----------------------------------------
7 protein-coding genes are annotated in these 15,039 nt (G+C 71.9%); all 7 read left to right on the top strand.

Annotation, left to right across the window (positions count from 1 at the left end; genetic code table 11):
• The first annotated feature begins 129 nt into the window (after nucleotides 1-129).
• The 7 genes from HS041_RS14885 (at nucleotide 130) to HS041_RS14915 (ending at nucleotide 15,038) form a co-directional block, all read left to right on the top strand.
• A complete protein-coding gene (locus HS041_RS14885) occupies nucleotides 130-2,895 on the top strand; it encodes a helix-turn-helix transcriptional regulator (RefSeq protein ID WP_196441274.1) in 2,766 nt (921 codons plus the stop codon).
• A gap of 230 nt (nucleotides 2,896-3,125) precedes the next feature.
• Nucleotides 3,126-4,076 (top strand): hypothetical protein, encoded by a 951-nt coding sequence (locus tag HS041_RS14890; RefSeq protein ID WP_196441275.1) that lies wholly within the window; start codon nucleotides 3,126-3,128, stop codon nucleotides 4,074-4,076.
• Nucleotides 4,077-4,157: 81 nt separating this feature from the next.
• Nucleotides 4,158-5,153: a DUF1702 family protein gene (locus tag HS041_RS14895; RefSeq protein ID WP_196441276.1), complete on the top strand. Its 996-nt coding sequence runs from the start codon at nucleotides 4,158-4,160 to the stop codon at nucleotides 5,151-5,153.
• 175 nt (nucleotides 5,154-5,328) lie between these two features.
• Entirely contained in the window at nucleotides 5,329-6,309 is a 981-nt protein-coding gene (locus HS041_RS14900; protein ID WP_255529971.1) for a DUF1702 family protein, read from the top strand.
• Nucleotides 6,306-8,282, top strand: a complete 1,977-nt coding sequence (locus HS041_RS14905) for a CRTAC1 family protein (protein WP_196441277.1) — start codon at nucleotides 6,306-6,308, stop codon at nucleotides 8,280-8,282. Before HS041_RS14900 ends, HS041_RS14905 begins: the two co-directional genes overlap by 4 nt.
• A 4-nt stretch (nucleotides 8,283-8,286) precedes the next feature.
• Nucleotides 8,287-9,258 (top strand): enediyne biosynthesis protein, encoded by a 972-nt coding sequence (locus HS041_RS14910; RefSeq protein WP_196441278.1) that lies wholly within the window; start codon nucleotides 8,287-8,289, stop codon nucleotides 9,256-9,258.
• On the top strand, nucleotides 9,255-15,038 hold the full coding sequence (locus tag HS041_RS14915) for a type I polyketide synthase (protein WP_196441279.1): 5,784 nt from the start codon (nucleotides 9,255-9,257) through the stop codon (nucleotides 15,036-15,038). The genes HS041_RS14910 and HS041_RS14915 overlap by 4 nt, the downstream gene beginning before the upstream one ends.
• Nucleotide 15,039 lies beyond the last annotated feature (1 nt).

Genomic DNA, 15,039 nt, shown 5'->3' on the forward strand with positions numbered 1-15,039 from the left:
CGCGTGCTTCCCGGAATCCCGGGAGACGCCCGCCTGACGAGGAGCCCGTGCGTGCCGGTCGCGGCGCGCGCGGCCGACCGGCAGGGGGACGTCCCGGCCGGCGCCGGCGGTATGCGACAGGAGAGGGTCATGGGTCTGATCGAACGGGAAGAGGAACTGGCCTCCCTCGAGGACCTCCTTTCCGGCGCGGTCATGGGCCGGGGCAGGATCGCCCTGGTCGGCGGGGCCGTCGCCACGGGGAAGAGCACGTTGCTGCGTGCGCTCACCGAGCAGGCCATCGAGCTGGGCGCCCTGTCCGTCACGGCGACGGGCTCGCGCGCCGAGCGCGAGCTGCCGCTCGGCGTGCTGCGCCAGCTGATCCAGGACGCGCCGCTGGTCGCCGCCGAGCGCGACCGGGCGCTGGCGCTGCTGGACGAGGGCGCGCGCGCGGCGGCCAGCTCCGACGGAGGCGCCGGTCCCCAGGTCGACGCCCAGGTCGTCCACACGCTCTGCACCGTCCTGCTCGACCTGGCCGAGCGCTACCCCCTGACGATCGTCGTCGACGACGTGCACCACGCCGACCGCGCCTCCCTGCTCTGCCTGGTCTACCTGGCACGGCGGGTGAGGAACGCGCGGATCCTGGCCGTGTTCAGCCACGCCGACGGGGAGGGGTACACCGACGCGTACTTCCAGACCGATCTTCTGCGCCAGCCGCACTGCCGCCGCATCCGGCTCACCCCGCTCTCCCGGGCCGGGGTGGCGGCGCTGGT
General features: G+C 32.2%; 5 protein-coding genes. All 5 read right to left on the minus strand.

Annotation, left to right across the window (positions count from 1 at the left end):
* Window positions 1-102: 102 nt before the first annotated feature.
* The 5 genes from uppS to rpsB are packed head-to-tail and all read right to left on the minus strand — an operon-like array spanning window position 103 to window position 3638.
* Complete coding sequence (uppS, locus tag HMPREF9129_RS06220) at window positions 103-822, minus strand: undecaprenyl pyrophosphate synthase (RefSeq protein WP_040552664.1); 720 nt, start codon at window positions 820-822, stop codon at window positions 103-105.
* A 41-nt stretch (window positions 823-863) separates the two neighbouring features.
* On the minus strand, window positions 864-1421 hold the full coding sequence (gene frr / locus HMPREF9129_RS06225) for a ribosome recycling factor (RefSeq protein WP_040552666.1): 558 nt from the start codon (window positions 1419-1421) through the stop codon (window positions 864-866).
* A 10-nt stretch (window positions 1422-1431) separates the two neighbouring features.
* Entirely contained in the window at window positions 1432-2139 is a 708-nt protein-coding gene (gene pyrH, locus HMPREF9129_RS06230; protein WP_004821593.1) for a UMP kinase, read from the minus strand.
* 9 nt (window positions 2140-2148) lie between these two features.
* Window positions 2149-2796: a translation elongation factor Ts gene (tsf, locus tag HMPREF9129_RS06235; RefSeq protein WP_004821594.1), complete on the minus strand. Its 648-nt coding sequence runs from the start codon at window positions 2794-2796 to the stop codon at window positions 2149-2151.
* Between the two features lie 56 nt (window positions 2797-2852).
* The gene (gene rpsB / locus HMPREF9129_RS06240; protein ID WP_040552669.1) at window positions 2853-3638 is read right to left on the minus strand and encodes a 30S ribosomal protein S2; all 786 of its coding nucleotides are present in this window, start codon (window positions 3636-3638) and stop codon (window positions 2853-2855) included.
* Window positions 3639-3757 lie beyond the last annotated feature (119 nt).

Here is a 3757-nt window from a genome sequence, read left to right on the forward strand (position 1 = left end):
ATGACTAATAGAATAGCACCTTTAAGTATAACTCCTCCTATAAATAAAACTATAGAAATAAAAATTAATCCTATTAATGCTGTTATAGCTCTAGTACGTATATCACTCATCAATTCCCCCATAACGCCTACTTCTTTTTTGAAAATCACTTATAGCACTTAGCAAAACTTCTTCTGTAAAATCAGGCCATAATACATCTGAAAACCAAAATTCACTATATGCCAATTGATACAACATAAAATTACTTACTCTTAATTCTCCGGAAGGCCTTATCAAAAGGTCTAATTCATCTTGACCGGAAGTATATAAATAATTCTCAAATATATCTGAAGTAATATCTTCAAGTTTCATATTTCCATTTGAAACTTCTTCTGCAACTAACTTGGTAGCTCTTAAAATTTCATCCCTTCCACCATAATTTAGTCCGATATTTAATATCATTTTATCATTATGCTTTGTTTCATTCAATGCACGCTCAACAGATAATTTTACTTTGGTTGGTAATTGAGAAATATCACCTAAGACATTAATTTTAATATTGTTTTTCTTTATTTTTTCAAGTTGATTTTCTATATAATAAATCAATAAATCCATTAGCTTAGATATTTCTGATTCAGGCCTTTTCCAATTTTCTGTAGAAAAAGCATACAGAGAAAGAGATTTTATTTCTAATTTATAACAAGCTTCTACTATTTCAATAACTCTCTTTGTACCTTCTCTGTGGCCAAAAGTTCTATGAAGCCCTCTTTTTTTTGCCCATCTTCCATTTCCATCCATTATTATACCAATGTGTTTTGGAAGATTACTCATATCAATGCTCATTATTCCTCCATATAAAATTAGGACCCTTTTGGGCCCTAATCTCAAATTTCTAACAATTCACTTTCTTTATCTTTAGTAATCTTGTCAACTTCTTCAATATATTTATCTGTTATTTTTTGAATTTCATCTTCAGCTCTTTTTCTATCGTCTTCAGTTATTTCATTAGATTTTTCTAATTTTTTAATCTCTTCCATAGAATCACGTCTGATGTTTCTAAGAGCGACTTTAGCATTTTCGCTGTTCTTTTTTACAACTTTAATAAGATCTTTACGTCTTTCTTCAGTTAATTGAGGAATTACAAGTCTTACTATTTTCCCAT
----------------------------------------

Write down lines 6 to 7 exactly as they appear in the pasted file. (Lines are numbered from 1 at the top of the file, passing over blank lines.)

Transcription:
• A gap of 230 nt (nucleotides 2,896-3,125) precedes the next feature.
• Nucleotides 3,126-4,076 (top strand): hypothetical protein, encoded by a 951-nt coding sequence (locus tag HS041_RS14890; RefSeq protein ID WP_196441275.1) that lies wholly within the window; start codon nucleotides 3,126-3,128, stop codon nucleotides 4,074-4,076.